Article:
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Cauliflower Gratin with Endive

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Oft-overlooked cauliflower is elevated to bubbling, golden-brown heights when paired with Belgian endive and small pasta shapes, then covered in a rich sauce. Gruyere and fresh breadcrumbs top the gratin. Coarse gratings of Parmesan are the rustic finish to this baked dish.

  • Servings: 8
cauliflower gratin with endive

Photography: Anita Calero

Source: Martha Stewart Living, November 2006

Ingredients

  • 1/4 cup (1/2 stick) unsalted butter, plus more for dish
  • 2 heads Belgian endive, cut lengthwise into sixths
  • 1 cup fregola Sarda (semolina pasta) or Israeli (large pearl) couscous
  • 2 large heads cauliflower (about 2 pounds), cut into florets
  • 1/4 cup all-purpose flour
  • 3 cups milk
  • 2 tablespoons finely chopped fresh marjoram or oregano
  • 1 teaspoon coarse salt
  • 1/4 teaspoon freshly ground black pepper
  • 1/8 teaspoon cayenne pepper
  • 3 cups finely grated (about 10 ounces) Gruyere cheese
  • 1/4 cup fresh breadcrumbs
  • 1/4 cup coarsely grated (about 2 ounces) Parmesan cheese

Directions

  1. Preheat oven to 400 degrees with rack in lower third. Butter a 1 1/2-quart, deep, wide ovenproof dish. Put endive in bottom of dish. Arrange pasta or couscous over endive. Top with cauliflower.

  2. Melt butter in a medium saucepan over medium heat. Whisk in flour. Reduce heat to medium-low. Cook, stirring, 2 minutes. Whisk in milk; cook, whisking, until mixture thickens, about 4 minutes. Remove from heat. Whisk in marjoram, salt, black pepper, and cayenne. Whisk in Gruyere until smooth. Pour over cauliflower. Sprinkle with breadcrumbs. Set dish on a baking sheet.

  3. Bake 30 minutes. Sprinkle with Parmesan. Reduce temperature to 350 degrees; bake until cauliflower is tender, about 40 minutes. (If browning too quickly, tent with foil.) Transfer to a wire rack; let cool 10 minutes before serving.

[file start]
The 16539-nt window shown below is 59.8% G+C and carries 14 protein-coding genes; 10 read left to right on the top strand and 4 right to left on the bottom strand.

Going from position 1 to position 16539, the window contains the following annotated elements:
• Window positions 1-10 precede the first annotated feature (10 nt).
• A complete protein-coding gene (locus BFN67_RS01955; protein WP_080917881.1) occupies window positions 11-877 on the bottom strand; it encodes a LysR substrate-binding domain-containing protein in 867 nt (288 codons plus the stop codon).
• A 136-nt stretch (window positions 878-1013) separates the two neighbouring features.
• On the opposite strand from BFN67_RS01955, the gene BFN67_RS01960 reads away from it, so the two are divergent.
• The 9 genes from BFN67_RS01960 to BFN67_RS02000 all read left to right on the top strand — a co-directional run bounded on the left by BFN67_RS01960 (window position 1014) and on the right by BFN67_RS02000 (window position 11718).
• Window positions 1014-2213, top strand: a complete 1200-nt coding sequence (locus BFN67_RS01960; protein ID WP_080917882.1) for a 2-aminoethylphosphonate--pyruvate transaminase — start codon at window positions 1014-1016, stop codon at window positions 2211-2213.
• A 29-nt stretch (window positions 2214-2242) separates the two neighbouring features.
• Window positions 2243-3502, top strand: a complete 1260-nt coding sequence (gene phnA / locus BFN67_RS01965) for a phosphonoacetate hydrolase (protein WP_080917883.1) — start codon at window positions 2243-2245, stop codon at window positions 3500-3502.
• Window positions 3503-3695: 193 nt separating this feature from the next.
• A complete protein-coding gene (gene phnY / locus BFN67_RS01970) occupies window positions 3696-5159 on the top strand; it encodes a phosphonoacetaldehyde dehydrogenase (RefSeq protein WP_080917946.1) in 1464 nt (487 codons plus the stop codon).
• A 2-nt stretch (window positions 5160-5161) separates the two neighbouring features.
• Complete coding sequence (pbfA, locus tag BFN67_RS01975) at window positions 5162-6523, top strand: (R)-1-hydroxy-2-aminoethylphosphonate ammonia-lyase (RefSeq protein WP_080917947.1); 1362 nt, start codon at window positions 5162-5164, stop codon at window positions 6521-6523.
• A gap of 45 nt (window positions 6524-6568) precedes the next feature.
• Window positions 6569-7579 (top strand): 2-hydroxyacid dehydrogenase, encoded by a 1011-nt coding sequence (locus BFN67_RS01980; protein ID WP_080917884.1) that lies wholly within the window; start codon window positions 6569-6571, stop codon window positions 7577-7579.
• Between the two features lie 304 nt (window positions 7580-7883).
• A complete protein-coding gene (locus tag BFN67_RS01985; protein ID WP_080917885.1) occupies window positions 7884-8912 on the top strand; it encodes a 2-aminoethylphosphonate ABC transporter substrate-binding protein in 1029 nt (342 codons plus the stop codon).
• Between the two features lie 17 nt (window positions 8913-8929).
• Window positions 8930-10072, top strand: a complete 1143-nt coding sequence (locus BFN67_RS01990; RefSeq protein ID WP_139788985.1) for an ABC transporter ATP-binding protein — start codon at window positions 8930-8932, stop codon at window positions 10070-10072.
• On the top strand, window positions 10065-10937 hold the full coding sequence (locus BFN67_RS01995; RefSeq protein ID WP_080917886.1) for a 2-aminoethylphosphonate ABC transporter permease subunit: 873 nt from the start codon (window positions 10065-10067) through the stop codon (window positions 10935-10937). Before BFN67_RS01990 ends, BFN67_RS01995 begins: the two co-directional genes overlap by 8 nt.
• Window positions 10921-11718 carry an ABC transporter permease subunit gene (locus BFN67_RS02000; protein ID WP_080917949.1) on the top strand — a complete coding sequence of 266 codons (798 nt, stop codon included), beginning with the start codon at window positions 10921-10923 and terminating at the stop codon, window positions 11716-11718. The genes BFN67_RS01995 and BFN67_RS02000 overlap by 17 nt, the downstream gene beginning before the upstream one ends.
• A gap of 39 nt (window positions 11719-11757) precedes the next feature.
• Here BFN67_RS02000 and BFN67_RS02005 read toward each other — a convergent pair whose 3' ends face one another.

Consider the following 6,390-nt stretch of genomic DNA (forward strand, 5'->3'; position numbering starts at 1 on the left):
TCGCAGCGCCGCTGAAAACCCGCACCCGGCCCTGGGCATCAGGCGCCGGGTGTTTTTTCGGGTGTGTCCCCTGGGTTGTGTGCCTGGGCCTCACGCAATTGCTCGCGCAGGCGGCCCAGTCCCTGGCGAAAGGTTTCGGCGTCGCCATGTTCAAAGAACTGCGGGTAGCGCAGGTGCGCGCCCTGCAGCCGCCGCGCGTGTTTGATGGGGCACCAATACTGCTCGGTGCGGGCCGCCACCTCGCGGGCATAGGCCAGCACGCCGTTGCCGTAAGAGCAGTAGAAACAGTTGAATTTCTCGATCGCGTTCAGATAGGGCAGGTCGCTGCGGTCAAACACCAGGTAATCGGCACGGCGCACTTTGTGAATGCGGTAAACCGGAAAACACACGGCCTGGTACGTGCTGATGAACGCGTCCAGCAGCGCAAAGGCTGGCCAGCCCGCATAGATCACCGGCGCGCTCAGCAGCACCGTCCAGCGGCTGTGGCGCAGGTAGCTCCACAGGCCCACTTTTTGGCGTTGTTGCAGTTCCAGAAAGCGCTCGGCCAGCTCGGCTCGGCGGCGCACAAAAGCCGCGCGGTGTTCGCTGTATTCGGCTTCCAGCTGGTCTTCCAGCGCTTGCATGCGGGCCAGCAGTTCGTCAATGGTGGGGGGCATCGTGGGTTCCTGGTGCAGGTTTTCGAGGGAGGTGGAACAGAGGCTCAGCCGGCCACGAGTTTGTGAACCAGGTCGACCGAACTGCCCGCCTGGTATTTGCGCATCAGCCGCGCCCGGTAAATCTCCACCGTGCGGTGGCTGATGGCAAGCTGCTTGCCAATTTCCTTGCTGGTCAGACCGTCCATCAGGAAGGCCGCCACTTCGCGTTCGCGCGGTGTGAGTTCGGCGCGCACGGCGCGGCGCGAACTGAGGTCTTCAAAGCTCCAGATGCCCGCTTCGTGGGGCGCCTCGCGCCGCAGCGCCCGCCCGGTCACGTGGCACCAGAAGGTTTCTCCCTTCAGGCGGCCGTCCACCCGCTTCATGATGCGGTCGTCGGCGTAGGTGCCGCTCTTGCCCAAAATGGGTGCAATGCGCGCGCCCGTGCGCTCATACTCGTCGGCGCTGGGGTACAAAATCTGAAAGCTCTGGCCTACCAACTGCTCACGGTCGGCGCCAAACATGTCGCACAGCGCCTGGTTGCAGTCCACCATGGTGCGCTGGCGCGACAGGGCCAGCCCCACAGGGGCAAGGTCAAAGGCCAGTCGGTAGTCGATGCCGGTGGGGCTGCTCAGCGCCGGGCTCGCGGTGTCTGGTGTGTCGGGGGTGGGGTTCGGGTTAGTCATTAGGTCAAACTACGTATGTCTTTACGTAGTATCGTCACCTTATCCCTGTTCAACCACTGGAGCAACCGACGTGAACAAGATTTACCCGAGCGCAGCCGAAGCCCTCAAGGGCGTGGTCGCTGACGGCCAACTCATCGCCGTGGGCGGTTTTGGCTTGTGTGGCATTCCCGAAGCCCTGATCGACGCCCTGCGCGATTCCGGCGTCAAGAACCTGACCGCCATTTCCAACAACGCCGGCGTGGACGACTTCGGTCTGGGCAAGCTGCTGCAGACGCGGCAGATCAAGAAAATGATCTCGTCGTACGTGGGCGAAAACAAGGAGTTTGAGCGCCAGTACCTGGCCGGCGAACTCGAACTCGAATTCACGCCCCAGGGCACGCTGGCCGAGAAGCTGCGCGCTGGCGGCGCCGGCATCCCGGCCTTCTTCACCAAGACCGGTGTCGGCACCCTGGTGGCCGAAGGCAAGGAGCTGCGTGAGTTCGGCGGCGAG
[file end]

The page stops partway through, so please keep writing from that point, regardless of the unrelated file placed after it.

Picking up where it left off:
Reviews Add a comment

  • MS10819962
    11 OCT, 2016
    Look great. How does all this amount fit in a 1 1/2 qt dish?
    Reply
  • Sunnie_1978
    17 OCT, 2014
    Made this recipe per instructions. It was very good- husband said it was his faovorite cauliflower dish ever- none of the others come even close. Very creamy and cheesy.
    Reply
  • Yashi M
    23 NOV, 2013
    Delicious! Because gruyere can be quite expensive, I used half gruyere and half jarlsberg cheese. Yes, put the couscous in uncooked - there is plenty of liquid for it to absorb. One time I didn't have couscous so I used uncooked orzo and it was equally delicious. You cannot substitute 'endive' for 'belgian endive' - they share a word but are completely different. 'Endive' is a curly leafy green, while belgian endive is similar to cabbage in that it is collection of very tight leaves.
    Reply
  • jgs1jgs2
    19 NOV, 2008
    this looks wonderful. do you cook the pasta/couscous first? does it receive enough moisture without mixing it?
    Reply
  • keleighs
    22 OCT, 2008
    I made this for Thanksgiving last year. However I mixed the cauliflower, endive, fregola sarda and cheese mixtures together and then topped with parmesan and breadcrumbs because it didn't really work layerd as the recipes dictates. It was delicious!
    Reply
  • vancvan
    22 NOV, 2007
    I tried this for Thanksgiving and it was absolutely delicious!!! I'm a beginner cook and this recipe was definitely manageable. This will be on I make again in the near future.
    Reply
  • aidansmom316
    21 NOV, 2007
    can i prepare this dish a day in advance? and then reheat it?
    Reply
  • carriek320
    19 NOV, 2007
    Can regular endive be used? Is Belgian endive difficult to find?
    Reply
  • K_Antosh
    13 NOV, 2007
    This looks delicious and easy, and not your average side dish! I'm going to try it for Thanksgiving.
    Reply